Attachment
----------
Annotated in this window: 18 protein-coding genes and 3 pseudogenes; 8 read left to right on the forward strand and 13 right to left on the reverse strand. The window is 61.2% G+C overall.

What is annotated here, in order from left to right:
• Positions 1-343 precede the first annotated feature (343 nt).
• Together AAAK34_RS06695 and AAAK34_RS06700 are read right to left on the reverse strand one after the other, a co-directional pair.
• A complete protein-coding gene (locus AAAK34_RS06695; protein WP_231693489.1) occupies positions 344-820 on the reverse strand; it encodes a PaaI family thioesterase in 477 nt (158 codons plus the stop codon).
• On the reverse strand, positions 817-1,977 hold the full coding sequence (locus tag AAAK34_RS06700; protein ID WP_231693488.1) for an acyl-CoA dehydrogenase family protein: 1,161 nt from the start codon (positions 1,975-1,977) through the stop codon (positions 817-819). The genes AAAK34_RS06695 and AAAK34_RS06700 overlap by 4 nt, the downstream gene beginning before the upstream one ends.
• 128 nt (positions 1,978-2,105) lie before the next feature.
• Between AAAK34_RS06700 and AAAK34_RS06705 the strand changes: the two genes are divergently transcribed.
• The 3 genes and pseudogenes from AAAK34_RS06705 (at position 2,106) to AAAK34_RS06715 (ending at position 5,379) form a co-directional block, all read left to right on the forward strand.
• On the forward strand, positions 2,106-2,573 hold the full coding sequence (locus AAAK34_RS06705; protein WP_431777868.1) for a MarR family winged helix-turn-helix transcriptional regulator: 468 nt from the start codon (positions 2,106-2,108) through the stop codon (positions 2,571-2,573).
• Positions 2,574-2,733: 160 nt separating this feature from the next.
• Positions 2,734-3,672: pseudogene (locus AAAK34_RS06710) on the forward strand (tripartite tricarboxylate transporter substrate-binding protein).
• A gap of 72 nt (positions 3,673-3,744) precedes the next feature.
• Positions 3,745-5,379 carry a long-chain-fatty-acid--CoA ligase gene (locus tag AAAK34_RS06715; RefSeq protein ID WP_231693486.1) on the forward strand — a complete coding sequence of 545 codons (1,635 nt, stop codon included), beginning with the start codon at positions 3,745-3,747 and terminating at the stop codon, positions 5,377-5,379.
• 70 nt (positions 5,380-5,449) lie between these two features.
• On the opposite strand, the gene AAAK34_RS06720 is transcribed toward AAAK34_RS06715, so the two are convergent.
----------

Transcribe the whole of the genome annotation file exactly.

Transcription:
Annotated in this window: 18 protein-coding genes and 3 pseudogenes; 8 read left to right on the forward strand and 13 right to left on the reverse strand. The window is 61.2% G+C overall.

What is annotated here, in order from left to right:
• Positions 1-343 precede the first annotated feature (343 nt).
• Together AAAK34_RS06695 and AAAK34_RS06700 are read right to left on the reverse strand one after the other, a co-directional pair.
• A complete protein-coding gene (locus AAAK34_RS06695; protein WP_231693489.1) occupies positions 344-820 on the reverse strand; it encodes a PaaI family thioesterase in 477 nt (158 codons plus the stop codon).
• On the reverse strand, positions 817-1,977 hold the full coding sequence (locus tag AAAK34_RS06700; protein ID WP_231693488.1) for an acyl-CoA dehydrogenase family protein: 1,161 nt from the start codon (positions 1,975-1,977) through the stop codon (positions 817-819). The genes AAAK34_RS06695 and AAAK34_RS06700 overlap by 4 nt, the downstream gene beginning before the upstream one ends.
• 128 nt (positions 1,978-2,105) lie before the next feature.
• Between AAAK34_RS06700 and AAAK34_RS06705 the strand changes: the two genes are divergently transcribed.
• The 3 genes and pseudogenes from AAAK34_RS06705 (at position 2,106) to AAAK34_RS06715 (ending at position 5,379) form a co-directional block, all read left to right on the forward strand.
• On the forward strand, positions 2,106-2,573 hold the full coding sequence (locus AAAK34_RS06705; protein WP_431777868.1) for a MarR family winged helix-turn-helix transcriptional regulator: 468 nt from the start codon (positions 2,106-2,108) through the stop codon (positions 2,571-2,573).
• Positions 2,574-2,733: 160 nt separating this feature from the next.
• Positions 2,734-3,672: pseudogene (locus AAAK34_RS06710) on the forward strand (tripartite tricarboxylate transporter substrate-binding protein).
• A gap of 72 nt (positions 3,673-3,744) precedes the next feature.
• Positions 3,745-5,379 carry a long-chain-fatty-acid--CoA ligase gene (locus tag AAAK34_RS06715; RefSeq protein ID WP_231693486.1) on the forward strand — a complete coding sequence of 545 codons (1,635 nt, stop codon included), beginning with the start codon at positions 3,745-3,747 and terminating at the stop codon, positions 5,377-5,379.
• 70 nt (positions 5,380-5,449) lie between these two features.
• On the opposite strand, the gene AAAK34_RS06720 is transcribed toward AAAK34_RS06715, so the two are convergent.